Why do you use landscape and season to help define your characters?
Nature has the persistent presence of a main character in the novel. In part and at times, it defines who people are because of what they do: Harlan is a poacher, Galen a trapper, and the old hunter—in his youth scarred by a deer, which he interprets as divine punishment—a hermit-like character who obsessively records both the weather and his kills. But for all its harshness, nature also has neutrality: the feral boy who wanders through the wilderness and wreaks havoc in the dead of winter, without remarking or understanding either landscape or season, is shielded (from those searching for him) by both.
Does Jamie release the boy tied to a tree because she is young and has no concept of the consequences, or because it is in her nature to do so?
Jamie, of course, has no idea as to what will happen after she unties the boy; as she later states, she simply thought it wrong that he should be tied to a tree. I’m not sure that notion has anything to do with Jamie’s age, although the act of untying the boy could be interpreted as naive, but Jamie’s nature (she defines herself—and perhaps hides behind this description—as someone things just happen to) leaves her wide open to untying the boy without forethought or, curiously, afterthought.
Rather than an innocent freed from a violent father, the boy is a true product of his environment. As related to the boy, how does Jamie’s act endanger her and others?
By releasing the boy, Jamie unwittingly unleashes a force of evil that has no consciousness of its own malevolence. But the boy is both deadly violent and the eye of the storm: other characters revolve around him as though drawn toward a vortex. Because Jamie and, later, Galen, are suspected by Harlan of harboring the boy, their lives are put in as much jeopardy as the hunter’s, who has taken the boy in without an inkling as to the boy’s destructive nature.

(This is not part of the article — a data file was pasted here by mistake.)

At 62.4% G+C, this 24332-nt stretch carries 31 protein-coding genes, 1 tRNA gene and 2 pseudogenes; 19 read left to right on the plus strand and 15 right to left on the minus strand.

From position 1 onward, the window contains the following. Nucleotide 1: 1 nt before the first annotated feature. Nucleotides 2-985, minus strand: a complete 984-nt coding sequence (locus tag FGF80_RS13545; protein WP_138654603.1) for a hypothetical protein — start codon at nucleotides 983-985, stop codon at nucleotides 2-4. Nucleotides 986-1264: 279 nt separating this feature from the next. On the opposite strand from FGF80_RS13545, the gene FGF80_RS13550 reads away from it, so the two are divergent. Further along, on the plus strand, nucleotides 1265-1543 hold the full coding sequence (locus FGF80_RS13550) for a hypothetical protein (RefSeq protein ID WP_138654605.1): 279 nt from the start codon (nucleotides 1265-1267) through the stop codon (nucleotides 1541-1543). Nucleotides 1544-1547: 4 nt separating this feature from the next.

Although inexperienced, Jamie is pragmatic enough to take Damon up on his offer of temporary shelter. What is the dynamic at work in this relationship and how does Jamie justify the risk?
Jamie, like many of my characters, is directed as much by circumstance as character; and, as I’ve mentioned, she defines herself as someone things just happen to. Which means (probably, as characters tend to take on tendencies that confound even the most controlling of authors) that she doesn’t think in terms of risk, or even dynamics: Damon gives her a place to stay, eventually becomes her first lover, but makes her no promises. And so Jamie allows herself no expectations, despite whatever feelings she has. As the relationship plays out, things fall apart. By the time Jamie unties the boy, which becomes point of contention between them, Damon is broke, drinking hard, spending a lot of time with his estranged wife, and Jamie is, in existential terms, as much adrift as when she first left home.